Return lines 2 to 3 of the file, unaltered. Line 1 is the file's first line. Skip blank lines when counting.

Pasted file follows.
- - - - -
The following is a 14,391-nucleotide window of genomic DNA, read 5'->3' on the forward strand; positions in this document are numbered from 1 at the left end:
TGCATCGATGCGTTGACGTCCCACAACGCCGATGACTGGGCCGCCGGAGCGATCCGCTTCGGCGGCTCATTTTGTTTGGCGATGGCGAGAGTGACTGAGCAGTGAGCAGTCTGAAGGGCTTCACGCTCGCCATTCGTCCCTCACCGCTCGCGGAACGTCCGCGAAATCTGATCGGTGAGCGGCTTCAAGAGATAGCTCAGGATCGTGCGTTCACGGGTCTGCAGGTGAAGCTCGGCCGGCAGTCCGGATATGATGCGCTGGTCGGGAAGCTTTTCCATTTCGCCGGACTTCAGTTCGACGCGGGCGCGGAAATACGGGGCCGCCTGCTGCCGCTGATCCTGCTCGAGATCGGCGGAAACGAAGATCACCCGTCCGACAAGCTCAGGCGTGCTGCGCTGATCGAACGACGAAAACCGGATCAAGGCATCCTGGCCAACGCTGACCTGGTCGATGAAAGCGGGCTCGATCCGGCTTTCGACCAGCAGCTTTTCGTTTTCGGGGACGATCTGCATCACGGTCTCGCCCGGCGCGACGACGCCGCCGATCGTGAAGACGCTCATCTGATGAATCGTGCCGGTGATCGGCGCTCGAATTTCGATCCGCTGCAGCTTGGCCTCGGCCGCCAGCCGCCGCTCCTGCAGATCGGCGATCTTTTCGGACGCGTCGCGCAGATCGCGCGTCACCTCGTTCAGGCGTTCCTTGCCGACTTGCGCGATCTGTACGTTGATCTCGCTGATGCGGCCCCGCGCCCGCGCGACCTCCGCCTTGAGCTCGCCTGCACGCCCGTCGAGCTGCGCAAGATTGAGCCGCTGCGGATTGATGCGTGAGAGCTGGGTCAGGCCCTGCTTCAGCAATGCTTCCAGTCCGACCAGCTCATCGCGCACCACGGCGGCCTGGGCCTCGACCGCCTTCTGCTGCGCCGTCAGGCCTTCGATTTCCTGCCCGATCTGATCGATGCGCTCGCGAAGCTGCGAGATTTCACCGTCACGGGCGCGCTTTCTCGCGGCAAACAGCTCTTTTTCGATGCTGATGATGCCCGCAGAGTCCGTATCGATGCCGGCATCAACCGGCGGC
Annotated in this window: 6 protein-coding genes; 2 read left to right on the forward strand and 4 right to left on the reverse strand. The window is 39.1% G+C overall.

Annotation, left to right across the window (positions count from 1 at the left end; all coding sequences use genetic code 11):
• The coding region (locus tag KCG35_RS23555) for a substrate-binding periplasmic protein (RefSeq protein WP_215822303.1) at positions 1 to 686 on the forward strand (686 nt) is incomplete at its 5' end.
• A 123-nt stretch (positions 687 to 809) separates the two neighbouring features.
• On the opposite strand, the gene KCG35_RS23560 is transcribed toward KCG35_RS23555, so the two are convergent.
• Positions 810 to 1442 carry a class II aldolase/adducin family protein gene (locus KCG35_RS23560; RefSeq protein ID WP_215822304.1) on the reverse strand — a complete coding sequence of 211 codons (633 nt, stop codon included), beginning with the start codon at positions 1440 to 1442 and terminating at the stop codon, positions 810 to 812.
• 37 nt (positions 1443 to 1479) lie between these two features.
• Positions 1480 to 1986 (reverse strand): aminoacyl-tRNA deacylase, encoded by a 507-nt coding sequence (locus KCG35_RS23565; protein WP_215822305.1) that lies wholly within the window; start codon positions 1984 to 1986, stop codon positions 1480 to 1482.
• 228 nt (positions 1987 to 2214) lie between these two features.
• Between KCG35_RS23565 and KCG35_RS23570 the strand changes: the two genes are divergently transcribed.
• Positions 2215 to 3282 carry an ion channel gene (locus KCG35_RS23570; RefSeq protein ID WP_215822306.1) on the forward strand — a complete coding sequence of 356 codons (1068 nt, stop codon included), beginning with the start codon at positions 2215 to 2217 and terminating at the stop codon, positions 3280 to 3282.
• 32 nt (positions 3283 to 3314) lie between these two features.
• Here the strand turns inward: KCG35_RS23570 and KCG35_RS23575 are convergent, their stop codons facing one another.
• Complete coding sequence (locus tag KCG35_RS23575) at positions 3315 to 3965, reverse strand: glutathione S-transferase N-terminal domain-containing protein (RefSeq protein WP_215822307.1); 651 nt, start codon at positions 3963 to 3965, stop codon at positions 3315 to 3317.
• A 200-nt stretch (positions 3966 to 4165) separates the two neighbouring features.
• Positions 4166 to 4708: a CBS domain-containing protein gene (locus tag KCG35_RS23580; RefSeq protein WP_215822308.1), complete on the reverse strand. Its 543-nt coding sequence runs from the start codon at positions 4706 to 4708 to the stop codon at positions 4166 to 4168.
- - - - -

TGCATCGATGCGTTGACGTCCCACAACGCCGATGACTGGGCCGCCGGAGCGATCCGCTTCGGCGGCTCATTTTGTTTGGCGATGGCGAGAGTGACTGAGCAGTGAGCAGTCTGAAGGGCTTCACGCTCGCCATTCGTCCCTCACCGCTCGCGGAACGTCCGCGAAATCTGATCGGTGAGCGGCTTCAAGAGATAGCTCAGGATCGTGCGTTCACGGGTCTGCAGGTGAAGCTCGGCCGGCAGTCCGGATATGATGCGCTGGTCGGGAAGCTTTTCCATTTCGCCGGACTTCAGTTCGACGCGGGCGCGGAAATACGGGGCCGCCTGCTGCCGCTGATCCTGCTCGAGATCGGCGGAAACGAAGATCACCCGTCCGACAAGCTCAGGCGTGCTGCGCTGATCGAACGACGAAAACCGGATCAAGGCATCCTGGCCAACGCTGACCTGGTCGATGAAAGCGGGCTCGATCCGGCTTTCGACCAGCAGCTTTTCGTTTTCGGGGACGATCTGCATCACGGTCTCGCCCGGCGCGACGACGCCGCCGATCGTGAAGACGCTCATCTGATGAATCGTGCCGGTGATCGGCGCTCGAATTTCGATCCGCTGCAGCTTGGCCTCGGCCGCCAGCCGCCGCTCCTGCAGATCGGCGATCTTTTCGGACGCGTCGCGCAGATCGCGCGTCACCTCGTTCAGGCGTTCCTTGCCGACTTGCGCGATCTGTACGTTGATCTCGCTGATGCGGCCCCGCGCCCGCGCGACCTCCGCCTTGAGCTCGCCTGCACGCCCGTCGAGCTGCGCAAGATTGAGCCGCTGCGGATTGATGCGTGAGAGCTGGGTCAGGCCCTGCTTCAGCAATGCTTCCAGTCCGACCAGCTCATCGCGCACCACGGCGGCCTGGGCCTCGACCGCCTTCTGCTGCGCCGTCAGGCCTTCGATTTCCTGCCCGATCTGATCGATGCGCTCGCGAAGCTGCGAGATTTCACCGTCACGGGCGCGCTTTCTCGCGGCAAACAGCTCTTTTTCGATGCTGATGATGCCCGCAGAGTCCGTATCGATGCCGGCATCAACCGGCGGC
Annotated in this window: 6 protein-coding genes; 2 read left to right on the forward strand and 4 right to left on the reverse strand. The window is 39.1% G+C overall.